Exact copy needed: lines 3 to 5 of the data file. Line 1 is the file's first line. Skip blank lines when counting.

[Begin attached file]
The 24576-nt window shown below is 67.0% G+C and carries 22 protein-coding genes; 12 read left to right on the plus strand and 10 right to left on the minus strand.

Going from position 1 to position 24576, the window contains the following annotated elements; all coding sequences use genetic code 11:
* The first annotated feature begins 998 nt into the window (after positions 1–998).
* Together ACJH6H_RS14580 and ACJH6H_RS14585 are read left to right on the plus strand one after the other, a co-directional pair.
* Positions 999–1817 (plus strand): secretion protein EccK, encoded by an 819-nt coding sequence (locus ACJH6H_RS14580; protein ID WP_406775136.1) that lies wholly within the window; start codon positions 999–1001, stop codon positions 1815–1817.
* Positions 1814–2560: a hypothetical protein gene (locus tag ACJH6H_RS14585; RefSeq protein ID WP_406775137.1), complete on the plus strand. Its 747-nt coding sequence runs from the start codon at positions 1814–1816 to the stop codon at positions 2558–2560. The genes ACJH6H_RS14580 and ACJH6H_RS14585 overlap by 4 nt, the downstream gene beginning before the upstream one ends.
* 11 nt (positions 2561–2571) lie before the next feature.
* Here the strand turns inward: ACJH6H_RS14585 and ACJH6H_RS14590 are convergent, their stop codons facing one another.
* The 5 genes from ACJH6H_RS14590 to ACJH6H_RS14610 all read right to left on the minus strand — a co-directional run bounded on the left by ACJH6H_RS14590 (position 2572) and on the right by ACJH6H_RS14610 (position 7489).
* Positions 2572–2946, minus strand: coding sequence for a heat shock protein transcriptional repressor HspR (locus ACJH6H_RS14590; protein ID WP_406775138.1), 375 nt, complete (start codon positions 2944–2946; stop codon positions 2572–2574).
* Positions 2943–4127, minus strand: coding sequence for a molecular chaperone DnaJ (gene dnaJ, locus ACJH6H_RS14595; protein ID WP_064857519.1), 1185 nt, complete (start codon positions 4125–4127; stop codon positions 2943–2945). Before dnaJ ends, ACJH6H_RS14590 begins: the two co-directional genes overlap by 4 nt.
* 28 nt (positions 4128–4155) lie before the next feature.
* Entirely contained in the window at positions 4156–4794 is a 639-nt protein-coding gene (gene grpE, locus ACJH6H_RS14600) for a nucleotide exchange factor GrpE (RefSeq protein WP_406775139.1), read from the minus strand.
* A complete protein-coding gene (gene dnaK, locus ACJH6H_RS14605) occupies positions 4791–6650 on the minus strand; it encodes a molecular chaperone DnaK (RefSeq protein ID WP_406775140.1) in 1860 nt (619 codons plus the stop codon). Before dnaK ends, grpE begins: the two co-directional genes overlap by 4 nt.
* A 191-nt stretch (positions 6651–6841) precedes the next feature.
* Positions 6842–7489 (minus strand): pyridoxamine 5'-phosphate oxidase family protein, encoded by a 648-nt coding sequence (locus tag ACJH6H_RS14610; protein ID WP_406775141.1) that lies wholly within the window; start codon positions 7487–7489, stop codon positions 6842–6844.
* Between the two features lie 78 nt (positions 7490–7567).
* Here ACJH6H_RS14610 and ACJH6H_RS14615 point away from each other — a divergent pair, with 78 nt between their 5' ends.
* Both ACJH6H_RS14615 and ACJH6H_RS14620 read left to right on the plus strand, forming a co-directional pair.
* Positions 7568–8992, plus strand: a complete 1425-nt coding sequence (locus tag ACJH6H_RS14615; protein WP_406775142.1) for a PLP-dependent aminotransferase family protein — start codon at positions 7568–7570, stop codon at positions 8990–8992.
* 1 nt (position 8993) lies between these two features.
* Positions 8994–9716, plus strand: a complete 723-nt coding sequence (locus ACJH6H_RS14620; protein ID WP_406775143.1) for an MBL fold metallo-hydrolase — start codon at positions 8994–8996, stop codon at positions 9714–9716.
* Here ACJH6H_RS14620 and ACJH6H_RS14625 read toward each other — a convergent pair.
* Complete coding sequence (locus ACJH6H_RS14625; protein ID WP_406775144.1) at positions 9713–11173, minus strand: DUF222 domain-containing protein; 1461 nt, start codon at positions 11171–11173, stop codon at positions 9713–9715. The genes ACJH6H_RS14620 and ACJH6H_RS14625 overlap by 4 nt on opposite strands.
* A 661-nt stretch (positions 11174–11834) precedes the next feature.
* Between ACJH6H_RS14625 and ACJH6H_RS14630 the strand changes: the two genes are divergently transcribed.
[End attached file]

* The first annotated feature begins 998 nt into the window (after positions 1–998).
* Together ACJH6H_RS14580 and ACJH6H_RS14585 are read left to right on the plus strand one after the other, a co-directional pair.
* Positions 999–1817 (plus strand): secretion protein EccK, encoded by an 819-nt coding sequence (locus ACJH6H_RS14580; protein ID WP_406775136.1) that lies wholly within the window; start codon positions 999–1001, stop codon positions 1815–1817.